5 Common Neighbour Disputes and What To Do

Neighbours everyone loves good neighbours, but sometimes there can be some issues that lead to disputes.  We have gone through our archives and here are some of the common questions ITC followers ask ITC or ask on ITC Lane Cove Chat about how to deal with neighbours.

Obviously, the first thing to do is to speak to your neighbour and voice your concerns and try and work out the issue together.  If you fail to reach an acceptable solution you may need to take it to the next level.

Noise

What do you do if you neighbour insists on using the leaf blower early in the morning or likes to do home renovation works in the morning or in the evening.  Below is a table showing noise time restrictions and who to contact.

Barking Dogs

All local councils have statutory powers to deal with barking dogs. Under the Companion Animals Act 1998, a council officer can issue a nuisance order to the owner declaring the dog a nuisance if it barks or makes another noise that keeps occurring or continues to such a degree that it unreasonably disturbs neighbours.

For example, if you complain about a noisy dog, the council officer can investigate to substantiate your complaint. This may include collecting evidence such as written statements from neighbours, asking you to keep a diary of when the noise occurs, and visiting the property where the dog is kept (check with your council about what evidence is required).

If the complaint is substantiated, the officer can issue a nuisance order. Before doing so, the owner of the dog must be given prior notice of the officer’s intention to issue a nuisance order. The notice must specify what aspects of the dog’s behaviour need to change to prevent the disturbance from continuing. It must also inform the owner of their right to object to the proposed order, and that the objection must be in writing and submitted within 7 days of the notice being issued. If an objection is received, the officer must then consider whether it is appropriate to issue the order. Once an order is issued, it remains in force for six months and cannot be appealed against.

If the owner does not comply with the order, the offender is liable for a fine of up to $880 for the first offence and $1650 for the second and each subsequent offence.

To report a barking dog call 9911 3555 or by fill out this online form.

Street Parking taken up by Boats or Camper Trailers

Lane Cove Council can take action on a boat that is parked for a long period of time in your street, but they cannot act on a camper trailer, storage box or a box trailer.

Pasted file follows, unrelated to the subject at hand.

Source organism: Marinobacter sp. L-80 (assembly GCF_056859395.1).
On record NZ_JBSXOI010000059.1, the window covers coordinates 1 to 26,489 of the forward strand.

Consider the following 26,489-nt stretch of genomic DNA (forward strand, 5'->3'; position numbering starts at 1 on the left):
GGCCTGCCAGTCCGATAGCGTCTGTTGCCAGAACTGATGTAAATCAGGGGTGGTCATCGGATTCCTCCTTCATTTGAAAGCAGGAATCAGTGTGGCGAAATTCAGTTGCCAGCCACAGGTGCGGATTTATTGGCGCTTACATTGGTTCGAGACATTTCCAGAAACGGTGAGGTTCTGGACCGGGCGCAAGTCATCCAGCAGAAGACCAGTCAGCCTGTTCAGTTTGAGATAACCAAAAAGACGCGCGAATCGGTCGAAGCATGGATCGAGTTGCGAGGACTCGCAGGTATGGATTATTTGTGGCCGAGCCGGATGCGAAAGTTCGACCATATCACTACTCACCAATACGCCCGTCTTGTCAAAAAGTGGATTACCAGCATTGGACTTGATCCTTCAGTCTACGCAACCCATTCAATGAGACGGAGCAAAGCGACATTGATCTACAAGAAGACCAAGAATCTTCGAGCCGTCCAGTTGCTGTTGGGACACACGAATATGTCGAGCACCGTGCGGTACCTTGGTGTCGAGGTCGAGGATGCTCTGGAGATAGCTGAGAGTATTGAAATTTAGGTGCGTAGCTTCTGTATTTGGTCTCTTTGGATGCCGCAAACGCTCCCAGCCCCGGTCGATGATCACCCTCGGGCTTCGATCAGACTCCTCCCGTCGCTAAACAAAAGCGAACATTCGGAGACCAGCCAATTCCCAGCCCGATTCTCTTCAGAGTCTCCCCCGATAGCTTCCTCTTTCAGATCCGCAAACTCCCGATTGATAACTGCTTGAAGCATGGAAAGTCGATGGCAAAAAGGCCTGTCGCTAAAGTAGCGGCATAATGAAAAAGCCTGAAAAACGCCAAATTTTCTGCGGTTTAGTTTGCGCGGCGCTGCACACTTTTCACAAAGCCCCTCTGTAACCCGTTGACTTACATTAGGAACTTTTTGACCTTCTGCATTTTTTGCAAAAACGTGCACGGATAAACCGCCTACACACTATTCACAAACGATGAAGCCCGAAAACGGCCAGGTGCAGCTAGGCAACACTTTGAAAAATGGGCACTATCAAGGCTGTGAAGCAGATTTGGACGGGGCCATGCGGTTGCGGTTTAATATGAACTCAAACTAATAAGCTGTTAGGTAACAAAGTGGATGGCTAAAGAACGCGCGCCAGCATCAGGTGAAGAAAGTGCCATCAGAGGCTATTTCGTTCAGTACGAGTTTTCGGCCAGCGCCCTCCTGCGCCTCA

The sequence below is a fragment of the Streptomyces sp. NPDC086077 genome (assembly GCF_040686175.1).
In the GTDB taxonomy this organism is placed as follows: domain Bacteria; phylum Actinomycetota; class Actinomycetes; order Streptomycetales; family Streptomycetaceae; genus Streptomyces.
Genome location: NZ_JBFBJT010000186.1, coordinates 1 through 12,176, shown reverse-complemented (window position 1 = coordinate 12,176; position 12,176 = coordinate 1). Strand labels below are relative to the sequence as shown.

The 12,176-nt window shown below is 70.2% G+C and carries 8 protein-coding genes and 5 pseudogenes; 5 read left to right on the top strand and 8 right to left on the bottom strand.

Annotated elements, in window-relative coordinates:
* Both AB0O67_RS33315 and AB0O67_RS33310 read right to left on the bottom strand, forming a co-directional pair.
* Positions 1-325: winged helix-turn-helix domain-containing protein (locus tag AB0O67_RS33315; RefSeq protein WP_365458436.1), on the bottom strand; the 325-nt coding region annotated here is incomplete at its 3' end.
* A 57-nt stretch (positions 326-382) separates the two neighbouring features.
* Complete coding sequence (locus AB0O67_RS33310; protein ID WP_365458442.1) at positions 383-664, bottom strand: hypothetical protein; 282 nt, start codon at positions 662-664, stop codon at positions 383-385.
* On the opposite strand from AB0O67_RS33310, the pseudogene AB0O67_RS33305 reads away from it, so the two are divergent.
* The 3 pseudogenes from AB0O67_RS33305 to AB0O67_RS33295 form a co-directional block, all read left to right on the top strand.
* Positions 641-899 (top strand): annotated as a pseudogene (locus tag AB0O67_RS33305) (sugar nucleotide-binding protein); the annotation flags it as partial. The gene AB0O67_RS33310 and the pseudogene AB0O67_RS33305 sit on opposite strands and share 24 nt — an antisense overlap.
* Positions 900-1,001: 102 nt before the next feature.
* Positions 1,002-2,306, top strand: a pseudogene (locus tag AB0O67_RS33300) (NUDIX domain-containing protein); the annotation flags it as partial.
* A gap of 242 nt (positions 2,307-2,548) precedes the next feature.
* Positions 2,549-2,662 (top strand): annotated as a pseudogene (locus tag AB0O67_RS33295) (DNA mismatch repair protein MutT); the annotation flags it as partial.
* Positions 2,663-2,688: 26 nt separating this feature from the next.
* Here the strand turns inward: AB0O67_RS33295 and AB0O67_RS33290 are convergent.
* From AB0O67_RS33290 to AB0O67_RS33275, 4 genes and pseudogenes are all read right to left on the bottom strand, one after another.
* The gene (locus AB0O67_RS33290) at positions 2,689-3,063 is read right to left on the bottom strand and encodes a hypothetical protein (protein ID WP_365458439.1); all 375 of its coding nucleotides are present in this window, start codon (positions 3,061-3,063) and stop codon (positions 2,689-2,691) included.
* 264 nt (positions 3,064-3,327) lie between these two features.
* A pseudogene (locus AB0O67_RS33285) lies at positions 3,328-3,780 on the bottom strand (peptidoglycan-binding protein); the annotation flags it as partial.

From 1 September 2017 Lane Cove Council has been permitted to take action to impound boat trailers parked continuously on a street for more than 28 days. This is different to the previous law which only permitted rangers to impound a vehicle or a trailer where the ranger was of the view, on reasonable grounds, that the boat or trailer has been abandoned or left unattended.

The 28-day relocation/moving provision is intended to ensure that boat owners return to their on-street parked boat and trailer at least monthly so as to check on its condition, and acts as a disincentive to persons residing outside the local area. It is believed that if someone has to move their boat every 28 days they are more likely to park their boat near their place of residence.

My Neighbour Won’t Contribute to the Cost of a New Dividing Fence

Does your fence look wonky?  Are you unhappy with your fence?  Is your fence wooden when you want a colourbond fence?  What do you do if you don’t like the fence you share with your neighbour?

Disagreements over dividing fences can be a source of annoyance and friction between neighbours. Sometimes a simple disagreement over a fence can escalate into much more serious situations with police involvement, AVOs and the breakdown of what otherwise had been a good relationship between neighbours.

In New South Wales, the Dividing Fences Act 1991 (DFA) regulates the dividing fences between neighbouring properties and who is responsible for the cost of fencing work.  The DFA addresses how the cost of a dividing fence is shared between adjoining land owners, where an owner wants to erect a dividing fence or wants work done on an existing dividing fence.

The cost of a dividing fence includes the cost of all related fencing work, such as preparation of the land, as well as the design, construction, replacement, repair and maintenance of the fence.  It does not include the cost of any work on a retaining wall required to provide support for land, trimming, lopping or the removal of vegetation except for the purpose of fencing work for a sufficient dividing fence.

You will be required to pay 50% of the costs.  However, you are not required to pay any additional cost if your neighbour wants a fancy fence ( ie a fence of a higher standard than is required for a sufficient dividing fence).

Further info here.

My Neighbour is a Hoarder/Dumper

NSW local councils can take action under the Local Government Act 1993. The Act permits council if land or premises are not kept in a safe or healthy condition, to make an order requiring the owner or occupier to refrain from doing certain things to ensure that the safe and healthy condition is maintained.

If you see any rubbish which has been illegally dumped you can report it to the council by calling 9911 3555 or by filling out this online form.

If the hoarder is a family member or friend, Catholic Care has a programme to assist people to deal with hoarding issues.  More info here.

What are some other issues that impact your relationship with your neighbour in Lane Cove?

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